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Sears is selling its Craftsman hardware brand to Stanley Black & Decker in a deal that will change the way the iconic brand is manufactured, marketed, and sold.
While the sale was announced on January 5, those changes won't go into effect right away. When the deal closes, the only immediate change is that Stanley Black & Decker will own Craftsman sales in non-Sears retailers.
But significant changes lie ahead for Craftsman, including those that could cause warranty issues and affect where your tools are made.
Sears gets $525 million when the deal closes, another $250 million three years later, and roughly 3% of all Stanley Black & Decker Craftsman sales for the next 15 years. Sears will also score a royalty-free license to source and sell Craftsman products for 15 years, essentially maintaining Sears' Craftsman status quo.
Stanley Black & Decker, meanwhile, gains the Craftsman brand and the existing revenue from non-Sears retailers, like Ace Hardware. Sears' royalty-free license expires in 2032, and Sears will owe Stanley Black & Decker 3% of any subsequent Craftsman sales.
The deal is expected to close in 2017, and is subject to regulatory approval.
One thing is critical to understanding the deal: Sears does not own any Craftsman factories. Instead, like many companies, Sears works with dozens of manufacturing partners to create Craftsman-branded products. Tool enthusiasts have devoted countless hours to deciphering date codes and manufacturing codes, as country of origin is a concern for many customers.
Many of Craftsman's suppliers — particularly the hand tool manufacturers — were once based in the U.S., but much of the production has moved overseas in the last decade.
Craftsman customers disappointed by Sears' overseas manufacturing may be happy to learn that Stanley Black & Decker intends to invest heavily in making Craftsman tools in the states again.
Stanley Black & Decker CEO and President Jim Loree told investors that while the "very short-term" likely won't see a supplier change, the company intends to invest $80 million in Craftsman production.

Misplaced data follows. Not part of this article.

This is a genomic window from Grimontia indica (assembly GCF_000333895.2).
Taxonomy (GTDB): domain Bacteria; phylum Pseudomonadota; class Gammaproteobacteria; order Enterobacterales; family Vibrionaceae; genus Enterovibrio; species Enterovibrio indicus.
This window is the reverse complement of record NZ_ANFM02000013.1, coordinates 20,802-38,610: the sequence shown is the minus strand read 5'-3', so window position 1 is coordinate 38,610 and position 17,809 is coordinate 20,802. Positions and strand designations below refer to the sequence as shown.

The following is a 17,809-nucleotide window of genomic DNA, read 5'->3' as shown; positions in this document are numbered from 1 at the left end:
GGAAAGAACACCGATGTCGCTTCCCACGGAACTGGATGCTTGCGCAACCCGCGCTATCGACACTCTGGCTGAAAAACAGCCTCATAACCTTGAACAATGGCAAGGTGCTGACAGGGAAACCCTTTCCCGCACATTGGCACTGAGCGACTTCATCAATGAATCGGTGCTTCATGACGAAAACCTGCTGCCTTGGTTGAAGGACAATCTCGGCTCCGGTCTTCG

"For new outlets and retail outlets outside of Sears, Stanley Black & Decker plans to expand our manufacturing capacity in the U.S., specifically to support the growth of the Craftsman brand," said Shannon Lapierre, vice president of communications at Stanley Black & Decker, in an interview with DealNews.
That expansion includes $35 million to open a new Craftsman production facility in the United States, although Lapierre said specifics were still being worked out, and no location for the plant had yet been announced. The remaining $45 million is planned for "capacity increases," Loree told investors.
While Stanley Black & Decker intends to make many Craftsman products in the U.S., both Stanley Black & Decker representatives and Howard Riefs, corporate communications director at Sears Holdings, confirmed to DealNews that Sears will continue to use its existing suppliers.
"Sears Holdings will continue to offer Craftsman-branded products that we source from our existing suppliers for sale at Sears, Kmart, and Sears Hometown Outlets," Riefs wrote in an email.
As the two companies start to produce tools in different countries and factories, warranty replacement concerns could emerge.
According to Riefs, a customer would still redeem other warranties at "the retailer where they purchased the product, or at the Craftsman Customer Service online and phone support." However, the "lifetime warranty will be honored at all locations that sell Craftsman."
In fact, Sears and Stanley Black & Decker representatives both told DealNews their companies intend to honor the Craftsman lifetime warranty.
Thus, a customer who goes to Sears seeking replacement of a faulty U.S.-made Stanley Black & Decker Craftsman wrench will get warranty service — but may receive a tool made by a different supplier in a different country.
The agreement between the two companies states that Sears' Craftsman products must meet minimum quality standards, Don Allan, Stanley Black & Decker's Executive Vice President and CFO, told investors. But many consumers value country of origin, especially in the tool market.
In the investor call announcing the transaction, Loree stated that Stanley Black & Decker will be expanding the number of channels in which it sells Craftsman. Lapierre told DealNews there weren't any specific plans to announce right now, but that plans included big-box retailers, online sales, and "mobile," referring to the tool trucks that visit professional mechanics.
There isn't a pricing agreement or minimum-advertised-pricing deal in place between Sears and Stanley Black & Decker, according to Loree, so expect to find Craftsman products at varying prices at different retail outlets.
That pricing flexibility will likely be important in the fiercely competitive tool and hardware landscape. The Craftsman lifetime warranty once set this brand apart, but competitors like Harbor Freight Tools, Home Depot's Husky brand, and Lowe's Kobalt brand offer similar warranties, often at lower prices and with competitive features.
Craftsman is known for its hand tools, but its lineup contains much more. Per the Stanley Black & Decker investor presentation, roughly 40% of Craftsman sales are lawn and garden items, and another 25% are storage and related products — toolboxes, garage door openers, and so on.
Readers, what do you think? Are you excited about Stanley Black & Decker bringing Craftsman back to the states? Do the potential warranty issues concern you? Let us know in the comments!